1.4. Classification in dimension
In dimension , pseudoautomorphisms do not differ much from automorphisms; for instance, coincides with if is a smooth projective surface. Thus, for groups with Property (FW), Theorem A can be used to reduce the study of birational transformations to the study of automorphisms of quasiprojective surfaces. Combining results of Danilov and Gizatullin on automorphisms of affine surfaces with a theorem of Farley on groups of piecewise affine transformations of the circle, we will be able to prove the following theorem.
Theorem B.
Let be a smooth, projective, and irreducible surface, over an algebraically closed field. Let be an infinite subgroup of . If has Property (FW), there is a birational map such that

is the projective plane , a Hirzebruch surface with , or the product of a curve by the projective line . If the characteristic of the field is positive, is the projective plane .

is contained in .
Remark 1.3.
The group has finitely many connected components for all surfaces listed in Assertion (1) of Theorem B. Thus, changing into a finite index subgroup , one gets a subgroup of . Here denotes the connected component of the identity of ; this is an algebraic group, acting algebraically on .
Example 1.4.
Groups with Kazhdan Property (T) satisfy Property (FW). Thus, Theorem B extends Theorem A of [Cantat:Annals] and the present article offers a new proof of that result.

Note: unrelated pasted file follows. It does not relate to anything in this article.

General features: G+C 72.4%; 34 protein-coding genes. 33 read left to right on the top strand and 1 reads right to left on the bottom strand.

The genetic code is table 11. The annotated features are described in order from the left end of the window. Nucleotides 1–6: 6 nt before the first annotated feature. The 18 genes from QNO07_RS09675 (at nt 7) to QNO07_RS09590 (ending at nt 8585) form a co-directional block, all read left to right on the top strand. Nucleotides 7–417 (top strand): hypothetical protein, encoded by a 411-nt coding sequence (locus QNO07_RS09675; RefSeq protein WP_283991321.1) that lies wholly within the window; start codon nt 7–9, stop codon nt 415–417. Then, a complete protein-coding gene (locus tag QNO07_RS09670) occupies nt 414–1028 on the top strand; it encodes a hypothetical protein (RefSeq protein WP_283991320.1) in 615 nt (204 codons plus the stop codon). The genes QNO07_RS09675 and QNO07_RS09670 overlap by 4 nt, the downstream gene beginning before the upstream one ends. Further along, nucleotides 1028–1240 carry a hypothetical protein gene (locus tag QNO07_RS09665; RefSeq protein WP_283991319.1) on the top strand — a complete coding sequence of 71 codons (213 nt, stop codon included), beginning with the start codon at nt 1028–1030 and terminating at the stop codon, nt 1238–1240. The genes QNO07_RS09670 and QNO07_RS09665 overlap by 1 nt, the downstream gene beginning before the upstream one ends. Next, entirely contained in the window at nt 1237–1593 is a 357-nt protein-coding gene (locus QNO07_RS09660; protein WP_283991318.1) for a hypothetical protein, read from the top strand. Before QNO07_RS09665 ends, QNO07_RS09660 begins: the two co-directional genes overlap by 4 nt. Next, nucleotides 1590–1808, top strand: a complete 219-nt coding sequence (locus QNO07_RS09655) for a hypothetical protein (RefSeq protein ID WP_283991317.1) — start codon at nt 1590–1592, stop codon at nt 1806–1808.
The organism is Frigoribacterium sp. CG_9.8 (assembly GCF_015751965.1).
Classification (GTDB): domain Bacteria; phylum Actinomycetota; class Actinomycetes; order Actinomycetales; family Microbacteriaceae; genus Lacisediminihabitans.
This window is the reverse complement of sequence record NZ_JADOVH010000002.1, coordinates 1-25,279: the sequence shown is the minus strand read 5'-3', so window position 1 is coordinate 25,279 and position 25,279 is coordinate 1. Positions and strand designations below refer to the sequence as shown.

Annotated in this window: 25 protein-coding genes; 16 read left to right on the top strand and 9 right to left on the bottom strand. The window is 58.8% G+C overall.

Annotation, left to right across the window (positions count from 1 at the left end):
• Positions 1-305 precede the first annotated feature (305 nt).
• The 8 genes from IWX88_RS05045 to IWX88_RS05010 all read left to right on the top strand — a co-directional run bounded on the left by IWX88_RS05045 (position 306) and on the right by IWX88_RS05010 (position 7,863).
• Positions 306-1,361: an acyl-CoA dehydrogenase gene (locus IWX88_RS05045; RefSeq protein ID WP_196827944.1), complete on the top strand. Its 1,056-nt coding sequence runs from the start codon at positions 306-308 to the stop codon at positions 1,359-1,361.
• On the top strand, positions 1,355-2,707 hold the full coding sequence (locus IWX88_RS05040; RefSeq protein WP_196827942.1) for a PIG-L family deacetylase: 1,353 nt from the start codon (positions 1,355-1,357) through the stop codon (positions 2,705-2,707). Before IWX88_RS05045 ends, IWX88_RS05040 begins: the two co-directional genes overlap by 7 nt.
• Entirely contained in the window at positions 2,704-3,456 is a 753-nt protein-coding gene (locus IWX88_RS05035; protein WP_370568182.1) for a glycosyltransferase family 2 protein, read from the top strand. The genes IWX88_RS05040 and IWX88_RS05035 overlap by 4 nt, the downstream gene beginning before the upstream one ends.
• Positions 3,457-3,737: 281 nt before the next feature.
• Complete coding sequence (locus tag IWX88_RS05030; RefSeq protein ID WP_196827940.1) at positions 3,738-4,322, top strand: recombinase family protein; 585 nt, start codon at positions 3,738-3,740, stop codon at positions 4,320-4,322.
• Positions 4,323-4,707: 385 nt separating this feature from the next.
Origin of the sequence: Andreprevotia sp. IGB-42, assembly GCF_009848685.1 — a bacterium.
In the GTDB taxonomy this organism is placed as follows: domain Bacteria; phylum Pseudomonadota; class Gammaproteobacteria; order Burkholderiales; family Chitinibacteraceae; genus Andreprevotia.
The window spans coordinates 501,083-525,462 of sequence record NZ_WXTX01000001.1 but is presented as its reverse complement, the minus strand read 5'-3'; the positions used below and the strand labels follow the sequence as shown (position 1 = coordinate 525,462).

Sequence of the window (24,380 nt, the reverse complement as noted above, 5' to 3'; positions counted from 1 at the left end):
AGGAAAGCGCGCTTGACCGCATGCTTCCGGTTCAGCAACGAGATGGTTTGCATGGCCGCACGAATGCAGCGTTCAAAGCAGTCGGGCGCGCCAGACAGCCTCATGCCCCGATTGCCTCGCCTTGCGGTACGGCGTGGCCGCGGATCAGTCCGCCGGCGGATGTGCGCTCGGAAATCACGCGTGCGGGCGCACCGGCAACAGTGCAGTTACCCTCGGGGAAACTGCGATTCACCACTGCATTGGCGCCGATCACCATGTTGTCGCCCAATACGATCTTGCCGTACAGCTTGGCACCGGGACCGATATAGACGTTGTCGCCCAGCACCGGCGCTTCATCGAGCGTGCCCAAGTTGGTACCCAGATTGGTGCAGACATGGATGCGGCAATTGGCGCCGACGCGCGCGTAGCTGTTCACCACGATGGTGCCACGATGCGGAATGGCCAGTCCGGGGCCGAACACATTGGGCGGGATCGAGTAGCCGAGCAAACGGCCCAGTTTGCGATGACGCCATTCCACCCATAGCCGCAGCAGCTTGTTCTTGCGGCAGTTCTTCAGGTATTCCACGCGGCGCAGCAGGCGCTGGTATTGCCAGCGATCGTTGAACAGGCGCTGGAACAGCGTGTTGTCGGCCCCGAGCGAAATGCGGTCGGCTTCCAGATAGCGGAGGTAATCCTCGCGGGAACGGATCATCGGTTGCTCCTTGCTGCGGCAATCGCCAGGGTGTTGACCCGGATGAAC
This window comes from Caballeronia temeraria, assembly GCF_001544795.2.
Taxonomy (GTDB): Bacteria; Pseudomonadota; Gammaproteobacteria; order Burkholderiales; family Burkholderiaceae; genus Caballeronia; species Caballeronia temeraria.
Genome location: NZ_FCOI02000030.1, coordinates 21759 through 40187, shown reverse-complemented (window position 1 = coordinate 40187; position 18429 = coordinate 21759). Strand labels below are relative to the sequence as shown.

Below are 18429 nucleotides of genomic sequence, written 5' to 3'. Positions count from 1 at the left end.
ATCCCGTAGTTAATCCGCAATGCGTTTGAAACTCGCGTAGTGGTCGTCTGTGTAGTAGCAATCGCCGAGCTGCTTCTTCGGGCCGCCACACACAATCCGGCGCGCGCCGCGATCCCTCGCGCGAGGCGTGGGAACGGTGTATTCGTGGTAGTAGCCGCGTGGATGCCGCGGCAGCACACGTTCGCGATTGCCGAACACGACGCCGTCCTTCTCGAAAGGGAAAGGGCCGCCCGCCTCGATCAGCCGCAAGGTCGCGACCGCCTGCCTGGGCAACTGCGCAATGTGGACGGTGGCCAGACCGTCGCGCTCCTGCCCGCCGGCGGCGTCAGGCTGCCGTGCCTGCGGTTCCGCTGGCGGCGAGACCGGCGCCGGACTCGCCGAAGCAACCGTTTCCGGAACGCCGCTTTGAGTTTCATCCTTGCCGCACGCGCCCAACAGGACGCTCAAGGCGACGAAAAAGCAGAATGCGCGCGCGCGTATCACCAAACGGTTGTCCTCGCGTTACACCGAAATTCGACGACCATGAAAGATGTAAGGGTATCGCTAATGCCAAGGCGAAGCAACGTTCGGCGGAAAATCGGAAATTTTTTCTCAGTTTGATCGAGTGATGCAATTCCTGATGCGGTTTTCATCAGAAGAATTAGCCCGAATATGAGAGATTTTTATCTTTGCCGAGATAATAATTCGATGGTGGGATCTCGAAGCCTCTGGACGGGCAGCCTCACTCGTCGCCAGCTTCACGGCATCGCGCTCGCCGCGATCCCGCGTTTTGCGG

Theorem B can also be applied to the group , where is a nonsquare positive integer. Thus, every action of this group on a projective surface by birational transformations is conjugate to an action by regular automorphisms on , the product of a curve by the projective line , or a Hirzebruch surface. Moreover, in this case, Margulis’ superrigidity theorem can be combined with Theorem B to get a more precise result, see §LABEL:scorcorSL2.
Remark 1.5.
In general, for a variety one can ask whether transfixes , or equivalently is pseudoregularizable. For a surface , this holds precisely when is not birationally equivalent to the product of the projective line with a curve. See §LABEL:surf_birt for more precise results.
1.5. Acknowledgement
This work benefited from interesting discussions with Jérémy Blanc, Vincent Guirardel, Vaughan Jones, Christian Urech, and Junyi Xie.
2. Pseudoautomorphisms
This preliminary section introduces useful notation for birational transformations and pseudoautomorphisms, and presents a few basic results.
2.1. Birational transformations